Introduction: Cupcake Box (3D Printed)
This is an old project, but I thought it might be nice to share.
I designed and made this box for a school project back in 2012, when 3D printing was a new and mystical technology. I was quite lucky in that my school's IT department bought a MakerBot Thing-O-Matic for us all to use. This cupcake box was my model of choice to print.
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Step 1: Model
The model comes in two halves– the lid and the base and was designed in SketchUp.
The base is 50mm high and looks like a standard 'crinkly' paper cupcake case. The lid itself is slightly taller, at ≈57mm and is made of a hemisphere of 'cake' with a small 'cherry' on top. The tolerance between the size of the opening of the base and the lid is quite large. The model I used is attached.
Step 2: Printing
This is the easy step! Because of the Thing-O-Matic's small build volume, I had to print the base and lid separately. Every 3D printer differs, though. The box is printed in MakerBot's 'natural' ABS filament, and it took about a day to print both halves.
The Thing-O-Matic's layer resolution is quite large, which makes the print somewhat 'bitty', but again, more modern 3D printers will differ. I used a raft (essentially a base lattice) for the prints, which are freestanding and don't need any supporting material.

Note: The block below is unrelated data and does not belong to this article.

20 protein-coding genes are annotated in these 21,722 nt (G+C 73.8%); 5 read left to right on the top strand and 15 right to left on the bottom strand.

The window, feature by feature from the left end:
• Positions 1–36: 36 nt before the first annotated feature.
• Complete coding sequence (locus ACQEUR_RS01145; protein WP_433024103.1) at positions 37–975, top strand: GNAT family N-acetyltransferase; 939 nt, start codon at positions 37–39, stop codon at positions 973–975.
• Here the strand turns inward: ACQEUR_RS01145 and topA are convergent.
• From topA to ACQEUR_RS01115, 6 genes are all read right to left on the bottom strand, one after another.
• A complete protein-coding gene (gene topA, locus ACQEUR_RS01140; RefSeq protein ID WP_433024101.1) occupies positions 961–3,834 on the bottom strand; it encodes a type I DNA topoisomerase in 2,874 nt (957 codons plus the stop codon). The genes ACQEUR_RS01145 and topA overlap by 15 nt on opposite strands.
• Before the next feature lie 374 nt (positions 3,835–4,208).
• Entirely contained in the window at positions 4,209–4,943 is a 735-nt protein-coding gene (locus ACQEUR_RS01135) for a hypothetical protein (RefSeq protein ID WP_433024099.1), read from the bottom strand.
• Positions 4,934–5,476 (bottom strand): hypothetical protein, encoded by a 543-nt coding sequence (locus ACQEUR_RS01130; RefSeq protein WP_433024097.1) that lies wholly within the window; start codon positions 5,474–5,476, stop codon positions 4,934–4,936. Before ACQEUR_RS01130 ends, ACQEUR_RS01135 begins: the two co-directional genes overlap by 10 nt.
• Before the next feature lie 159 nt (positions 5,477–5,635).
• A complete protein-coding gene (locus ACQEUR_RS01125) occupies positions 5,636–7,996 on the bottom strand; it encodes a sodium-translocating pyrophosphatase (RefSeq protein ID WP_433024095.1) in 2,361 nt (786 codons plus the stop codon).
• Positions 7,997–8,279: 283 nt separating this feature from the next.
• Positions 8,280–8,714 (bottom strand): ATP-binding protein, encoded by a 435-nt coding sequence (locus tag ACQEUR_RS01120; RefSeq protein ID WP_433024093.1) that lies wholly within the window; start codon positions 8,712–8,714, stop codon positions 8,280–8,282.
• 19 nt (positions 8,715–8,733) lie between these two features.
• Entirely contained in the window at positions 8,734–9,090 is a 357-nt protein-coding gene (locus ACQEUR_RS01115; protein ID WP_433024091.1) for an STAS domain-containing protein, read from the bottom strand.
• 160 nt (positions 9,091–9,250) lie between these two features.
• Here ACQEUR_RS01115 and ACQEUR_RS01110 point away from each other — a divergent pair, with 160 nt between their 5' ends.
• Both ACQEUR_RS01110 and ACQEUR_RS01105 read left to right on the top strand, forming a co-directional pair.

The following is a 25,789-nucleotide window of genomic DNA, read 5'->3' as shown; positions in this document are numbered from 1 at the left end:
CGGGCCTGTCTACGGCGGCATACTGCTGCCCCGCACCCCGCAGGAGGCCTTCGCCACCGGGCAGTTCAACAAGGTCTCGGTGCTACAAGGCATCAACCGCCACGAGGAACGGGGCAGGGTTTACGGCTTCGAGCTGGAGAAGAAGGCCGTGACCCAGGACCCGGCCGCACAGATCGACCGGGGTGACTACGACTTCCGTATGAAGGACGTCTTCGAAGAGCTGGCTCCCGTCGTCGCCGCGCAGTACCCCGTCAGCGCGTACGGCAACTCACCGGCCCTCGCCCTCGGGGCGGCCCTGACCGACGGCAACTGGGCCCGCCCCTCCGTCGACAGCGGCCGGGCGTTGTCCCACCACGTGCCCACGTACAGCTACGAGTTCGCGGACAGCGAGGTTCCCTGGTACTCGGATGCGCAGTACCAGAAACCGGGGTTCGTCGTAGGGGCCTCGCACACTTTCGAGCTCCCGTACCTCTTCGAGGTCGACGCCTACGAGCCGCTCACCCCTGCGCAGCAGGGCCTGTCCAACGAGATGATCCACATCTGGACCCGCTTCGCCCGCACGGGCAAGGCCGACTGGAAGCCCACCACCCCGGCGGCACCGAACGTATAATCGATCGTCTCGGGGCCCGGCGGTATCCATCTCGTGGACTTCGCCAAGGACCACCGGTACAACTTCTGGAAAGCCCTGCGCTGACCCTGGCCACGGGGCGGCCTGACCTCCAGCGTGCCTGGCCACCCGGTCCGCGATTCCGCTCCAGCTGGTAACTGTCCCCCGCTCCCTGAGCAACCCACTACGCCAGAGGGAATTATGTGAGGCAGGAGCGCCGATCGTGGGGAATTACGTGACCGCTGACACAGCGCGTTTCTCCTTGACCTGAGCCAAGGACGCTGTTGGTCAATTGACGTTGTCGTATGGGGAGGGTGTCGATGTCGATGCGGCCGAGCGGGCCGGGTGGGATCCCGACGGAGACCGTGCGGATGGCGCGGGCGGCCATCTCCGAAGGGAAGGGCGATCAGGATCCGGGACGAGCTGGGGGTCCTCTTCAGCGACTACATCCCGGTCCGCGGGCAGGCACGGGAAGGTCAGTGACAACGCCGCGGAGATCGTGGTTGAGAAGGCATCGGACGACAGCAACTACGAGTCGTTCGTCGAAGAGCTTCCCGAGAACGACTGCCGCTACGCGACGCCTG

Step 3: Painting
- Cherry on top
- Cake 'dome'
- Cupcake case
- Inside base
If you need help painting, Humbrol have some useful guides on their website . The model took a couple of coats to get a decent covering. Beware that enamel paints smell quite strong and require something stronger than water (e.g. white spirit) to clean your paintbrushes with afterwards.
Step 4: Finished
If you've been following this Instructable along and have actually now made one, you've finally finished. My cupcake box has been storing paperclips on my desk for the past two years and has served me well. How do you use yours?